Like most exceptional products, the Royal Oak attracted both praise and criticism after it was initially introduced. Its unusual layout was written off as an attention-seeking gimmick. But the Royal Oak has only gotten better with time. As months and years went on, watch fans warmed to its tumultuous layout, knowing exactly what a bold and innovative watch it had been. Interestingly, it was not only the plan of the Royal Oak which was a gamble for AP. In 1971, only 1 year before the opinion was released, the company found itself in the midst of a major catastrophe that could have resulted in bankruptcy.

Throughout the 1970s, Japanese watchmakers shook the Korean luxury watchmaking business. The Swiss sector, which specialized in mechanical watches, found itself fending off competition from abroad which offered much less expensive quartz watches. Many in the industry anticipated that AP would become one of these. From 1970, one year prior to the Royal Oak’s launch, to 1988, Swiss watchmakers laid off more than 62,000 workers — two-thirds of the nation’s watchmaking workforce.

From 1978, Hong Kong had been the world’s largest watch exporter. Five years after, the Swiss watch industry had declined from 1,600 watchmakers to just 600. The industry was in crisis, and the Royal Oak has been regarded as a risky bet from AP in precisely the wrong time. Ironically, it had been AP’s risky wager that ended up saving the firm. The Royal Oak was a major victory, and its own unique design and high price tag made it exactly what the overseas competitors could not provide: a clearly Swiss luxury watch which was all about layout instead of function.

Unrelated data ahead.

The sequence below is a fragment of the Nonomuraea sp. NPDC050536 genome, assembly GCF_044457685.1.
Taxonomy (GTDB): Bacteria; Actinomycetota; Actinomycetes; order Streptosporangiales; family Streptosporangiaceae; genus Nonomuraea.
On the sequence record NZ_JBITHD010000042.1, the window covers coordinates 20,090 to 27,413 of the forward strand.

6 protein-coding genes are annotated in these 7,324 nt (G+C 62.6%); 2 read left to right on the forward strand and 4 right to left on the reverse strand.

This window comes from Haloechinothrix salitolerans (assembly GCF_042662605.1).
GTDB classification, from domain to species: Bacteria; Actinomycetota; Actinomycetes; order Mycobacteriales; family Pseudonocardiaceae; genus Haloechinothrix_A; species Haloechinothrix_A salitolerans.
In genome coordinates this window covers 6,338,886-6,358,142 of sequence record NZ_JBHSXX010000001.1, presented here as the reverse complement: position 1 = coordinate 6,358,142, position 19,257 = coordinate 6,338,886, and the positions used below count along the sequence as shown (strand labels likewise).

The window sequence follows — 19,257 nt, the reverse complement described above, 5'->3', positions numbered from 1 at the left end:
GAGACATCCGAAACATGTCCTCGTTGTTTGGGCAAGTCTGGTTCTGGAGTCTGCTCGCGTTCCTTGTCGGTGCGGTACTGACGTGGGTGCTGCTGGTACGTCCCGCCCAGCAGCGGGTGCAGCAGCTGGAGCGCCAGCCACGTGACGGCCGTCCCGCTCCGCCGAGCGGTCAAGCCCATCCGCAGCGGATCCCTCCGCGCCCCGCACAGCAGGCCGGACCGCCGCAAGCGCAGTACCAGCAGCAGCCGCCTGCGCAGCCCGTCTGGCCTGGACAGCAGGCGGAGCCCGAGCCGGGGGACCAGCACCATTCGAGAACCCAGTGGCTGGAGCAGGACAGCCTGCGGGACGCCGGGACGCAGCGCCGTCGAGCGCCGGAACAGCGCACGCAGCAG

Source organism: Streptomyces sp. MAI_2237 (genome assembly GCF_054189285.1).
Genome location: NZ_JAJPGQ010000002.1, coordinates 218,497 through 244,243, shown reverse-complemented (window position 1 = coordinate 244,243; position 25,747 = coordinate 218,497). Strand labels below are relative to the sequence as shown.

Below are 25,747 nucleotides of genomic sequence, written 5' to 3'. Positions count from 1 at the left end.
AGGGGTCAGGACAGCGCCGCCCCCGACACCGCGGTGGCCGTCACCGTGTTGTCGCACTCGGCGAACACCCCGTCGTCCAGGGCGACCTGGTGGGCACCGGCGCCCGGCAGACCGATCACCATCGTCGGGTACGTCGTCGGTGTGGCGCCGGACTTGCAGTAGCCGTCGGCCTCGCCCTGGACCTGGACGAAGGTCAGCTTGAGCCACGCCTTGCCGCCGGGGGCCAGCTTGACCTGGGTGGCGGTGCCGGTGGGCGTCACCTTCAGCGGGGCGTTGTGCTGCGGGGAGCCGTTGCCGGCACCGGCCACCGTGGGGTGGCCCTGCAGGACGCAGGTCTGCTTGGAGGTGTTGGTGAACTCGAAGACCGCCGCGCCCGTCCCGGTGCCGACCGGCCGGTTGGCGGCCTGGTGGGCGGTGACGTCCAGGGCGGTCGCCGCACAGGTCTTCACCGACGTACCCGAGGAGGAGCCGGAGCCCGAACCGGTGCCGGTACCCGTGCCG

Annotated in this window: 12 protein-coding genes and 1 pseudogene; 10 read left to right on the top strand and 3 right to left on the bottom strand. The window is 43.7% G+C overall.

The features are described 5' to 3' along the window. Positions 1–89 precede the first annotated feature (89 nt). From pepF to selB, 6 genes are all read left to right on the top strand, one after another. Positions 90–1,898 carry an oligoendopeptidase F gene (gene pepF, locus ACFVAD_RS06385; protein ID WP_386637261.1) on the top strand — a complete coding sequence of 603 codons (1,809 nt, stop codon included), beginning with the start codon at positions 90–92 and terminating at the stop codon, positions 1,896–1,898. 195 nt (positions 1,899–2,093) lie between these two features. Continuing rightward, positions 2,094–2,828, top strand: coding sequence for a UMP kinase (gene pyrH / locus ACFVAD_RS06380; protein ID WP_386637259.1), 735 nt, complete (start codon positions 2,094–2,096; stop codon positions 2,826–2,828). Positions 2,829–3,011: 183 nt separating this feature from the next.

Since 1972, the Royal Oak has grown into AP’s most famed watch, and by most criteria the organization’s signature style. AP’s 1971 gamble not only paid off — it helped the business thrive as many of its rivals failed.

 Royal Oak watches

Royal Oak 15300
The 15300 uses an in-house self-winding calibre 3120 movement with a 60-hour power reserve and date caution.

Iconic among watch enthusiasts, the 15300 is larger than the first”Jumbo” Royal Oak from 1972, with the same case diameter however a bigger 9.4mm thickness. Additionally, it includes a crystal clear case back, letting you catch a glimpse of the calibre 3120 movement if it is your wrist off.

In 1993, AP published the Audemars Piguet Royal Oak Offshore collection — a larger, weightier Royal Oak aimed at adventurers. The Royal Oak Offshore featured a bigger 42mm case, which impressed watch fans since it came onto the market.

The Royal Oak Offshore Chronograph 26470ST combines the larger dimensions of the Offshore with a slate gray”Méga Tapisserie” dial, a tiny seconds subdial, and a chronograph. Using its hands-stitched alligator strap, the 26470ST is as charismatic as luxury watches come.

The Royal Oak Chronograph 26320ST pairs AP’s iconic design with an elegant silver-toned”Grande Tapisserie” pattern dial and white gold hour markers. The end result is an automatic chronograph that’s sporty but dressy, and contemporary but undeniably timeless.

The calibre 2385, which has a 40-hour power reserve and 37 stones, also provides the 26320ST a helpful date complication.

In an industry famous for its conservative approach to design, Audemars Piguet took a big threat when it published the Royal Oak at 1972. To say the threat has”paid off” for AP would be a major understatement — that the Royal Oak has grown to become one of those 21st century’s most iconic watches.

In the standard-sized Royal Oak into the bigger, rugged Royal Oak Offshore, the Royal Oak range has become one of AP’s signature offerings — a collection of watches offering a mixture of amazing design, outstanding attention to detail and the world’s finest materials.